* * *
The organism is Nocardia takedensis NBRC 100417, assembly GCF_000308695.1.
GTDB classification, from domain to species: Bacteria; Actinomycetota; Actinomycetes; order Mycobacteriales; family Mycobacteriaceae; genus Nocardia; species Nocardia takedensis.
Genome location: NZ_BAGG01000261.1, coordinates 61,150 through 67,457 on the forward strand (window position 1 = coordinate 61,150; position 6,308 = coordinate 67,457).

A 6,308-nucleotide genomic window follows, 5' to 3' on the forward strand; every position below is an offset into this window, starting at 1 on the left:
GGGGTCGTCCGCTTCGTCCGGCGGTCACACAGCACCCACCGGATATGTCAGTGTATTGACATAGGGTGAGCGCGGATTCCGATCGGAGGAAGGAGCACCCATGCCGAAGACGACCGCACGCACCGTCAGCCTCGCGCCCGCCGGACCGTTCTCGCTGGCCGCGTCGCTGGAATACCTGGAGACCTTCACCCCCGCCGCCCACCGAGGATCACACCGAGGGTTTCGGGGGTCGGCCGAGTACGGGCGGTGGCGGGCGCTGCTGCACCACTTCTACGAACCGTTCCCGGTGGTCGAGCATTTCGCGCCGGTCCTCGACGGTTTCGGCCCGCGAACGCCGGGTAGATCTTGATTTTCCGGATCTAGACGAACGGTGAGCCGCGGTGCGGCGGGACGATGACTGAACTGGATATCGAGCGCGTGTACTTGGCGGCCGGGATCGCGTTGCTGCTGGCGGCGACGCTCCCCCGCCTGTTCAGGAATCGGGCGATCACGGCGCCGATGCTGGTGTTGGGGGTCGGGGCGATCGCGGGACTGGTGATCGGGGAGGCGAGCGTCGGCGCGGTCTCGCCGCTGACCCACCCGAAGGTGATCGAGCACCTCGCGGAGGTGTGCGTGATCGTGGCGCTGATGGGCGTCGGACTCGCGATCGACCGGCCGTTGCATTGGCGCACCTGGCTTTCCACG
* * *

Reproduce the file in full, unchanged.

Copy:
The organism is Nocardia takedensis NBRC 100417, assembly GCF_000308695.1.
GTDB classification, from domain to species: Bacteria; Actinomycetota; Actinomycetes; order Mycobacteriales; family Mycobacteriaceae; genus Nocardia; species Nocardia takedensis.
Genome location: NZ_BAGG01000261.1, coordinates 61,150 through 67,457 on the forward strand (window position 1 = coordinate 61,150; position 6,308 = coordinate 67,457).

A 6,308-nucleotide genomic window follows, 5' to 3' on the forward strand; every position below is an offset into this window, starting at 1 on the left:
GGGGTCGTCCGCTTCGTCCGGCGGTCACACAGCACCCACCGGATATGTCAGTGTATTGACATAGGGTGAGCGCGGATTCCGATCGGAGGAAGGAGCACCCATGCCGAAGACGACCGCACGCACCGTCAGCCTCGCGCCCGCCGGACCGTTCTCGCTGGCCGCGTCGCTGGAATACCTGGAGACCTTCACCCCCGCCGCCCACCGAGGATCACACCGAGGGTTTCGGGGGTCGGCCGAGTACGGGCGGTGGCGGGCGCTGCTGCACCACTTCTACGAACCGTTCCCGGTGGTCGAGCATTTCGCGCCGGTCCTCGACGGTTTCGGCCCGCGAACGCCGGGTAGATCTTGATTTTCCGGATCTAGACGAACGGTGAGCCGCGGTGCGGCGGGACGATGACTGAACTGGATATCGAGCGCGTGTACTTGGCGGCCGGGATCGCGTTGCTGCTGGCGGCGACGCTCCCCCGCCTGTTCAGGAATCGGGCGATCACGGCGCCGATGCTGGTGTTGGGGGTCGGGGCGATCGCGGGACTGGTGATCGGGGAGGCGAGCGTCGGCGCGGTCTCGCCGCTGACCCACCCGAAGGTGATCGAGCACCTCGCGGAGGTGTGCGTGATCGTGGCGCTGATGGGCGTCGGACTCGCGATCGACCGGCCGTTGCATTGGCGCACCTGGCTTTCCACG